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How can it be that as we commemorate the 80th anniversary of Kristallnacht, we are speaking about the cold-blooded murder of Jews at prayer—not as a matter of historical record, but as a point of breaking news?

Eighty years ago, on November 9-10, 1938, Nazi-organized mobs across Germany and Austria torched synagogues, looted Jewish homes and schools, and murdered 91 Jews.

In Magdeburg—a city with a Jewish presence dating back to the 10th century—Jewish shops were pillaged, their windows smashed by axe-wielding SS men. From Baden-Baden to Hamburg, more than a thousand synagogues were gutted, and 30,000 Jews arrested for the crime of existing. In Vienna, where 18 synagogues were bombed and set ablaze, the mob brought Torah scrolls and prayer shawls out into the street, piled them up and burned them, to the applause of the crowd.

We know what followed.

Historians now refer to Kristallnacht as a prelude, a precursor, a foretelling of the coming Holocaust. But at the time, the gleeful pogrom was reported in The New York Times as “a day of terror surpassing anything even the Third Reich has seen.”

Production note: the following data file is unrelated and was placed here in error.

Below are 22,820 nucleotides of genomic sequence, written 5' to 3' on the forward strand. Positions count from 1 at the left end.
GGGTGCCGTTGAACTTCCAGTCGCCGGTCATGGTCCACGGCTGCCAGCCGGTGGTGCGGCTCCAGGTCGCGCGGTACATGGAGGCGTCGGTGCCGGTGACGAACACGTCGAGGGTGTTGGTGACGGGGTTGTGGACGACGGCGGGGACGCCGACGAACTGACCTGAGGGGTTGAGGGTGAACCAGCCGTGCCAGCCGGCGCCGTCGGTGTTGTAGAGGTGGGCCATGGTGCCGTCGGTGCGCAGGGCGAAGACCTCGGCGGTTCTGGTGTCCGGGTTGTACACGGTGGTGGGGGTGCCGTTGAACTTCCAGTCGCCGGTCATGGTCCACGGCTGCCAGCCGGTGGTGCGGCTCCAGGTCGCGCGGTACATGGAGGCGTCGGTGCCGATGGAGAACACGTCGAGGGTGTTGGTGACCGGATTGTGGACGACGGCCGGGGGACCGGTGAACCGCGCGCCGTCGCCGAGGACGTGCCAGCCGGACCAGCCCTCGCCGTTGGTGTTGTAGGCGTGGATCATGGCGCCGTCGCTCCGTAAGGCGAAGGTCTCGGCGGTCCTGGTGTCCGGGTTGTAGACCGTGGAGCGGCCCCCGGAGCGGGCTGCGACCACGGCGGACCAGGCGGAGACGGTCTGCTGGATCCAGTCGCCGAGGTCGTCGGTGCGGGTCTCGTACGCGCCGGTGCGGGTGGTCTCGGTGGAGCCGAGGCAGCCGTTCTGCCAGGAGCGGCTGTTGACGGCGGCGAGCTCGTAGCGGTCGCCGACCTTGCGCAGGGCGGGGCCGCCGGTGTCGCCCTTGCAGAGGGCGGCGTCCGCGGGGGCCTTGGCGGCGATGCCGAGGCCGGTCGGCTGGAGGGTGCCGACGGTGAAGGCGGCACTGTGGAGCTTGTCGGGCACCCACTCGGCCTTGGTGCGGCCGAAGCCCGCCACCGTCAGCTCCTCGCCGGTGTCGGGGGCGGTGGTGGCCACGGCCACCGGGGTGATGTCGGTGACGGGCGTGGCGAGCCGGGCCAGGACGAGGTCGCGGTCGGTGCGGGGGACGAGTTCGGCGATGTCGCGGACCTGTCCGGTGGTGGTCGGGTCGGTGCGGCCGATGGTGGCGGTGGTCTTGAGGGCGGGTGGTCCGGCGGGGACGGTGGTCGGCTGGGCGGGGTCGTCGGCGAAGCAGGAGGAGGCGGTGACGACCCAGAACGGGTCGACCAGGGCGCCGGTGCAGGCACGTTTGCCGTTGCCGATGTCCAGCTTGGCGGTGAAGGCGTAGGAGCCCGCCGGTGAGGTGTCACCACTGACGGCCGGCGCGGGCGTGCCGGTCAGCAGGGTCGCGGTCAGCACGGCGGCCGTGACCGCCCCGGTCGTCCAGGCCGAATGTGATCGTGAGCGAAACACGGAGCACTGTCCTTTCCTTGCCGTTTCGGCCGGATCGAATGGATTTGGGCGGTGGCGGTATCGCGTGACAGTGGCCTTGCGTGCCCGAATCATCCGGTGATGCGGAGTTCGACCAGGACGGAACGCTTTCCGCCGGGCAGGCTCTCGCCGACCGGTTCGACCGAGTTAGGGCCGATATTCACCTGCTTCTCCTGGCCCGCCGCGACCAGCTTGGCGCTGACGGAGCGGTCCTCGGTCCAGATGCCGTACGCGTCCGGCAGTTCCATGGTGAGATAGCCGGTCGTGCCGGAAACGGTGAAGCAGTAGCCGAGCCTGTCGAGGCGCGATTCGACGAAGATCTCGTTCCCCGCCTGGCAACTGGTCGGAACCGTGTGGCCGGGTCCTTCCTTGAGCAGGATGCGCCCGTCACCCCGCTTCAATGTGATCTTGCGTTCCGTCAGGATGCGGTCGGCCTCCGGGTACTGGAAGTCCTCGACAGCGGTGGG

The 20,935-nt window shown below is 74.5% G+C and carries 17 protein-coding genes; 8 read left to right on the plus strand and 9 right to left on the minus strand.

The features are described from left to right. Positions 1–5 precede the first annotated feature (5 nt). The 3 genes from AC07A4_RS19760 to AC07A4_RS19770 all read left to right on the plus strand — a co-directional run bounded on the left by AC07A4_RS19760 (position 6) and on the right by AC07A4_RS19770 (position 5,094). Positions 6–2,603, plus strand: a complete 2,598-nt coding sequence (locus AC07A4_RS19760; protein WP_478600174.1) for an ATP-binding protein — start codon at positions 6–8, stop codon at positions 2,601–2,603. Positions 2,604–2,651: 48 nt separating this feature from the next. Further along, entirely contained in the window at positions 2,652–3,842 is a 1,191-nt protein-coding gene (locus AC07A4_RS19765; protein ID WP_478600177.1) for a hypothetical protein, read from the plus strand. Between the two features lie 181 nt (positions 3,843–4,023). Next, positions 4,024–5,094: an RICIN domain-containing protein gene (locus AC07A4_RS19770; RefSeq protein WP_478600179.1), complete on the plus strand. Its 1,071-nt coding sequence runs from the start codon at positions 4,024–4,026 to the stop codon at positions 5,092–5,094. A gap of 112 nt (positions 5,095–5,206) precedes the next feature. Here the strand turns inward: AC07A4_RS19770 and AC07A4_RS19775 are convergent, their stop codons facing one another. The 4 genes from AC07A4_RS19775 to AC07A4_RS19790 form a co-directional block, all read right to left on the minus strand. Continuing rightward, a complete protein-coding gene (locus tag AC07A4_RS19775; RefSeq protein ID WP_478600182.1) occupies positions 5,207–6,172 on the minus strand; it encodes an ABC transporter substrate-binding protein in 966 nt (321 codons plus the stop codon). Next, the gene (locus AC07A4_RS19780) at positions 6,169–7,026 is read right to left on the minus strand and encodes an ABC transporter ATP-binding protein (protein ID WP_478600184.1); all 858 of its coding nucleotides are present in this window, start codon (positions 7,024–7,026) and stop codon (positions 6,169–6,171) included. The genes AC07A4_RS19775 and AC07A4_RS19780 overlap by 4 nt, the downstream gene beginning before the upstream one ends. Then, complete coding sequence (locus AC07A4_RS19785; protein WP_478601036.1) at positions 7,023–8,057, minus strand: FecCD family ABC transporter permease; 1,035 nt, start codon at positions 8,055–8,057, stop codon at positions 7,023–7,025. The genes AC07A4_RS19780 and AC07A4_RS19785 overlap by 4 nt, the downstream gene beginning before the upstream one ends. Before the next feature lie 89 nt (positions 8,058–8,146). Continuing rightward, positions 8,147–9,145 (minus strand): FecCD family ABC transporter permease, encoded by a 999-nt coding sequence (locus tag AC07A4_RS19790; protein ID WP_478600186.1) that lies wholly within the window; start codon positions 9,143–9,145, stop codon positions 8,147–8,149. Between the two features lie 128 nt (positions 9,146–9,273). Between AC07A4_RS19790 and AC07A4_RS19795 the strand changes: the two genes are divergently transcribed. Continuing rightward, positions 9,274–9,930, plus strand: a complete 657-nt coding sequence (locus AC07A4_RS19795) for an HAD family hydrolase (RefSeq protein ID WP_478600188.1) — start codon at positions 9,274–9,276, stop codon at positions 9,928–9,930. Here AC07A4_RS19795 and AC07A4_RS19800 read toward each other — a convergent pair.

Today, at the Museum of Jewish Heritage – A Living Memorial to the Holocaust, we light candles to commemorate the 80th anniversary of Kristallnacht. But as we do, we carry in our minds the massacre of 11 Jews at Tree of Life * Or L’Simcha Congregation in Pittsburgh.

This wasn’t supposed to happen in America. Twenty years ago, the Museum of Jewish Heritage was dedicated by Holocaust survivors. Starting over after unimaginable devastation, they had all sought in America a country that “gives to bigotry no sanction, to persecution no assistance.” Those words were written by none other than George Washington, after he visited a synagogue in Newport, Rhode Island in 1790.

To be sure, America has not always kept these promises. But it is all of our sacred duties to remind each other of these promises and to redouble our efforts to keep them—not only for Jews, but for all. At the Museum, Holocaust education inspires students to practice tolerance, and to resist in-group pressures towards racial and religious bigotry.

This is the vision we share, and these are the freedoms we cherish. It is this America that our community of refugees and survivors sought on our shores.

Let Pittsburgh never be spoken of as a “prelude.”

Bruce C. Ratner
Chairman
Museum of Jewish Heritage – A Living Memorial to the Holocaust

Michael S. Glickman
President & CEO
Museum of Jewish Heritage – A Living Memorial to the Holocaust